Apple II FTN - DiskCopy disk image

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Apple II
File Type Notes
                                                  Developer Technical Support

File Type:       $E0 (224)
Auxiliary Type:  $0005

Full Name:       DiskCopy disk image
Short Name:      DiskCopy disk image

Written by:      Matt Deatherage, Dave Lyons & Steve Christensen     May 1992

Files of this type and auxiliary type contain disk images from Apple's
DiskCopy program on the Macintosh.

DiskCopy is a program written by Steve Christensen of Apple Computer, Inc.,
for internal use in duplicating and distributing 3.5" floppy disks.  Because
of its utility in distributing disk images on the Macintosh, DiskCopy is used
in several Apple developer products even though DiskCopy is not an official
Apple product and is not supported as such.

Since the monthly Developer CD Series discs contain many DiskCopy disk images,
and since the AppleShare and HFS FSTs in System Software 6.0 and later
automatically translate DiskCopy files (HFS file type dImg and creator dCpy)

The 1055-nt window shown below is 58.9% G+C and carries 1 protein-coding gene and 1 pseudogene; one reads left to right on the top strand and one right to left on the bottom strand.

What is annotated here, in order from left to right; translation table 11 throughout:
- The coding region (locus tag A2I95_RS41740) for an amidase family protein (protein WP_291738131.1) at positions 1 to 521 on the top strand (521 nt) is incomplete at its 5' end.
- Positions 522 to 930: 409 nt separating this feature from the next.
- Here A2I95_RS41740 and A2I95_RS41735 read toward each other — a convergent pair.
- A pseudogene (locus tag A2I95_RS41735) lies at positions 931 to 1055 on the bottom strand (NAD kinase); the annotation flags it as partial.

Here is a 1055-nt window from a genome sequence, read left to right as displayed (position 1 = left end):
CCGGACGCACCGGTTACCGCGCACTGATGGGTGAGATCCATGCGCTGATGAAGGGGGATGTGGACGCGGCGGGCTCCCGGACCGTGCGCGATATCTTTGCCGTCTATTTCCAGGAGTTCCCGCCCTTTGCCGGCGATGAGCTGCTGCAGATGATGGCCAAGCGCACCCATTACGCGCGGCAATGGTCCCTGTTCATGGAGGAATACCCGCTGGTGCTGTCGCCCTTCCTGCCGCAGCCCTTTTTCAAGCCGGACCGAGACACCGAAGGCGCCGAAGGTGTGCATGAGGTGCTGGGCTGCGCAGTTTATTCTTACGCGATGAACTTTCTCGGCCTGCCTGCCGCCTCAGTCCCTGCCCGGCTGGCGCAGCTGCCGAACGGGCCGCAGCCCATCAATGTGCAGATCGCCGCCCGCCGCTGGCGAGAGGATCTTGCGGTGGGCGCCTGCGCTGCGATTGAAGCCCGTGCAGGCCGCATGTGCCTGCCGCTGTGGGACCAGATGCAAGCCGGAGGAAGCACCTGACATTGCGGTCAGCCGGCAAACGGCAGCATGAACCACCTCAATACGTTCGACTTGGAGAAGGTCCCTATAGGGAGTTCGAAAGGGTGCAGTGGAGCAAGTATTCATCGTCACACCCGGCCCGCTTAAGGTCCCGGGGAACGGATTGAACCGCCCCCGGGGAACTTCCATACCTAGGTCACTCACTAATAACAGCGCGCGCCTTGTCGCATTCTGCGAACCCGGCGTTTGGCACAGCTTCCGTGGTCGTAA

to Apple II file type $E0 and auxiliary type $0005, the format is provided
here for your utility use only.  Apple does not guarantee that files not
generated by DiskCopy will work with DiskCopy.


DiskCopy uses a simple checksum algorithm to help insure data integrity for
archived disk images. The algorithm for generating the 32-bit checksum is as

     Initialize checksum to zero
     For each data REVERSE WORD:
          Add the data REVERSE WORD to the checksum
          Rotate the 32-bit checksum right one bit (wrapping bit 0 to bit 31)

The following 65816 assembly language routine calculates a DiskCopy checksum.
It's not a speedy operation--it takes about 12 seconds to calculate the
checksum on an 800K disk image.  Anyone finding an assembly routine that can
perform this task in under 5 seconds may apply for their IIgs Certificate of
Deityship, as documented in the File Type Note for file type $B6.

(Oh, by the way, any entries have to be under 1K in size--the following
routine is 88 bytes.  So don't think unwinding loops is your ticket to fame
and fortune.)

* Compute checksum for DiskCopy data
* v1.2  by David A. Lyons, 18-May-92
* MPW IIgs assembly format
* Inputs on stack:
*    Push pointer to data (long)
*    Push size of data (long)  (Must be even!)
*    JSL CalcChecksum
*    STA TheChecksum+2
*    STX TheChecksum
* Output:
*    Checksum in A and X (bytes +0 and +1 in X, bytes +2 and +3 in A)
*    (The inputs have been removed from the stack)
CalcChecksum        PROC
                    phd                 ;save caller's direct page reg
                    lda #0
                    pha                 ;push initial checksum value (zero)

checksum            equ 1
oldD                equ checksum+4